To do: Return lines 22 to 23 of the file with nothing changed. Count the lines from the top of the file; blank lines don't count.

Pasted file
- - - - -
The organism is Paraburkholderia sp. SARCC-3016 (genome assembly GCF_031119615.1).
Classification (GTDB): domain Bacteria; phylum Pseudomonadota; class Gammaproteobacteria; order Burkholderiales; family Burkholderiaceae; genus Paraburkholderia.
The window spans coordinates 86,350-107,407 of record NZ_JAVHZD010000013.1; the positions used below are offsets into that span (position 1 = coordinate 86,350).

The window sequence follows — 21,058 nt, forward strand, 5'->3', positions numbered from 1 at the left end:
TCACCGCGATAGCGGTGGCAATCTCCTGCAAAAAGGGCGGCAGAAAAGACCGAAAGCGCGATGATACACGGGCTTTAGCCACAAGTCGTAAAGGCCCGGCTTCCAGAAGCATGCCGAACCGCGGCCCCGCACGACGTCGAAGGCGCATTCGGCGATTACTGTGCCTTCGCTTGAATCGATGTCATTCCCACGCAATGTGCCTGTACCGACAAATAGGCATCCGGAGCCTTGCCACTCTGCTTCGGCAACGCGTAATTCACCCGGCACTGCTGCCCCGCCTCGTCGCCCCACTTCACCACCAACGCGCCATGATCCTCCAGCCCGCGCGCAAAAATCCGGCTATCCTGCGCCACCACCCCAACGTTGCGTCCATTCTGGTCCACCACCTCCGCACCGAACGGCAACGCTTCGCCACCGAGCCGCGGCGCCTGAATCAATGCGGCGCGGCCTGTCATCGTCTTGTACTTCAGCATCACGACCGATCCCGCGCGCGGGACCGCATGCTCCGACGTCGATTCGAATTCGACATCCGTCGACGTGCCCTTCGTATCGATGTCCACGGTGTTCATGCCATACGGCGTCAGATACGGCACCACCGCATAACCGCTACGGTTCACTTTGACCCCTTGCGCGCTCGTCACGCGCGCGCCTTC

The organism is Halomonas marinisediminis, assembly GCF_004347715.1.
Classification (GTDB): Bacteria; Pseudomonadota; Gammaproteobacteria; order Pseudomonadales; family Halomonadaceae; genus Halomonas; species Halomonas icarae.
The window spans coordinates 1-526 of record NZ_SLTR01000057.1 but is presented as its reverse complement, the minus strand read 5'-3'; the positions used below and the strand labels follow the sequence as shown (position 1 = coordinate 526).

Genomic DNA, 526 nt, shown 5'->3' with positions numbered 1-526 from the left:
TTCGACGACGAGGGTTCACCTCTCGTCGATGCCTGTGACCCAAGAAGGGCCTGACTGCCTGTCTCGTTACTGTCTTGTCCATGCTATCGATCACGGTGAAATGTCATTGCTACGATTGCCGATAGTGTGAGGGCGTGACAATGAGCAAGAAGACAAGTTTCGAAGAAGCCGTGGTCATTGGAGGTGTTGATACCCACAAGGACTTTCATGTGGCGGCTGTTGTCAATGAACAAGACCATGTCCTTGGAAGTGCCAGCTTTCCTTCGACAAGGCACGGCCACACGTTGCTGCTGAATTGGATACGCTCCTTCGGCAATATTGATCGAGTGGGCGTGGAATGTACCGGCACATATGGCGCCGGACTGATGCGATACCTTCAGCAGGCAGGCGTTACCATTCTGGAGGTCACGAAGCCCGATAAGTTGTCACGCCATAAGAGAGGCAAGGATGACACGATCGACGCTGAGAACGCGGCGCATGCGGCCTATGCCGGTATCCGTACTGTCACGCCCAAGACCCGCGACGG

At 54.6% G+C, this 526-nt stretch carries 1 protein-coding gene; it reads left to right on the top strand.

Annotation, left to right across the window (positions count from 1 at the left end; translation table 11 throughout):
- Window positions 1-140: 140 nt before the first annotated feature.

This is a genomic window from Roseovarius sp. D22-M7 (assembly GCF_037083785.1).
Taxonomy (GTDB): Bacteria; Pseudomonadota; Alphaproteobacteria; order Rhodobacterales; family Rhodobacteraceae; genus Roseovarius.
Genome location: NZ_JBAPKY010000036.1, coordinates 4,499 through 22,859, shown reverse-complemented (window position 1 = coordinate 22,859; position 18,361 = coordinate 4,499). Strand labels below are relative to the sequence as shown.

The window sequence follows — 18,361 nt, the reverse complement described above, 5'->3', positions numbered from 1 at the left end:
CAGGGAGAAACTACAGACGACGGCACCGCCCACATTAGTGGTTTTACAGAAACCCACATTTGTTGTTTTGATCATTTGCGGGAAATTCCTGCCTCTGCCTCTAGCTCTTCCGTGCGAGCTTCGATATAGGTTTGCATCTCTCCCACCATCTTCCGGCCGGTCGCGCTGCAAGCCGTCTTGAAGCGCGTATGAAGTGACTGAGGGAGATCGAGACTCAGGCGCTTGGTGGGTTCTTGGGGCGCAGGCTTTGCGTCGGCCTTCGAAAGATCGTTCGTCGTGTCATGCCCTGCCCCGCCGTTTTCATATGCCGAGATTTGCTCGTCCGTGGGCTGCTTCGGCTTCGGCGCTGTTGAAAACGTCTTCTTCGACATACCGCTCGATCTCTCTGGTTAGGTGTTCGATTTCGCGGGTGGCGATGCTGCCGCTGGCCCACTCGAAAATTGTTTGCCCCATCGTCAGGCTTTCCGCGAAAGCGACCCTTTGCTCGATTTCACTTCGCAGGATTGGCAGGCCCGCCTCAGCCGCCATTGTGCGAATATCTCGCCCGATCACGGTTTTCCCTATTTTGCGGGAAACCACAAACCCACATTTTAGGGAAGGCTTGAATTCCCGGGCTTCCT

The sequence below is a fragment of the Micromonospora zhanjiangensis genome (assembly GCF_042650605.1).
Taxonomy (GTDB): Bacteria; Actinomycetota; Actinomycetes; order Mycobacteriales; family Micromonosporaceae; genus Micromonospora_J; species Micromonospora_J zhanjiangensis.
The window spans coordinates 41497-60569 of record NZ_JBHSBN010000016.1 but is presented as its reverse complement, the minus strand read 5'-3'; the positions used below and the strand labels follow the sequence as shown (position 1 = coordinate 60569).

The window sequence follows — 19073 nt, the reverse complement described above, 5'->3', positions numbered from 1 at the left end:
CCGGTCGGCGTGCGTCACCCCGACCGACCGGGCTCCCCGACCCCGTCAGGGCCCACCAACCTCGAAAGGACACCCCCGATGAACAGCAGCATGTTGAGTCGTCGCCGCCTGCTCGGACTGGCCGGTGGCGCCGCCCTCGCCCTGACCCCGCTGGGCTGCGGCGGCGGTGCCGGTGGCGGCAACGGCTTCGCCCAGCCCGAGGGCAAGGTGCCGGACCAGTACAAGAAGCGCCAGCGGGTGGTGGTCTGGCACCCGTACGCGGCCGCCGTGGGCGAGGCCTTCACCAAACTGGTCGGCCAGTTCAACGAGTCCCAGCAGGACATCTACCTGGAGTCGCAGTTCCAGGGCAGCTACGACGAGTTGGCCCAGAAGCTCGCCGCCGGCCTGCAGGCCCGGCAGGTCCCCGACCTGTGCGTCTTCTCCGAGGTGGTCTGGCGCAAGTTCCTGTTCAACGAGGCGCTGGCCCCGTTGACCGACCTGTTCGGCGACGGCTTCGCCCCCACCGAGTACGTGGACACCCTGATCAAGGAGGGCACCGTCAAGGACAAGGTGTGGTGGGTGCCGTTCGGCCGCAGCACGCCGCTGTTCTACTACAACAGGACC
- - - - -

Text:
The window sequence follows — 19073 nt, the reverse complement described above, 5'->3', positions numbered from 1 at the left end:
CCGGTCGGCGTGCGTCACCCCGACCGACCGGGCTCCCCGACCCCGTCAGGGCCCACCAACCTCGAAAGGACACCCCCGATGAACAGCAGCATGTTGAGTCGTCGCCGCCTGCTCGGACTGGCCGGTGGCGCCGCCCTCGCCCTGACCCCGCTGGGCTGCGGCGGCGGTGCCGGTGGCGGCAACGGCTTCGCCCAGCCCGAGGGCAAGGTGCCGGACCAGTACAAGAAGCGCCAGCGGGTGGTGGTCTGGCACCCGTACGCGGCCGCCGTGGGCGAGGCCTTCACCAAACTGGTCGGCCAGTTCAACGAGTCCCAGCAGGACATCTACCTGGAGTCGCAGTTCCAGGGCAGCTACGACGAGTTGGCCCAGAAGCTCGCCGCCGGCCTGCAGGCCCGGCAGGTCCCCGACCTGTGCGTCTTCTCCGAGGTGGTCTGGCGCAAGTTCCTGTTCAACGAGGCGCTGGCCCCGTTGACCGACCTGTTCGGCGACGGCTTCGCCCCCACCGAGTACGTGGACACCCTGATCAAGGAGGGCACCGTCAAGGACAAGGTGTGGTGGGTGCCGTTCGGCCGCAGCACGCCGCTGTTCTACTACAACAGGACC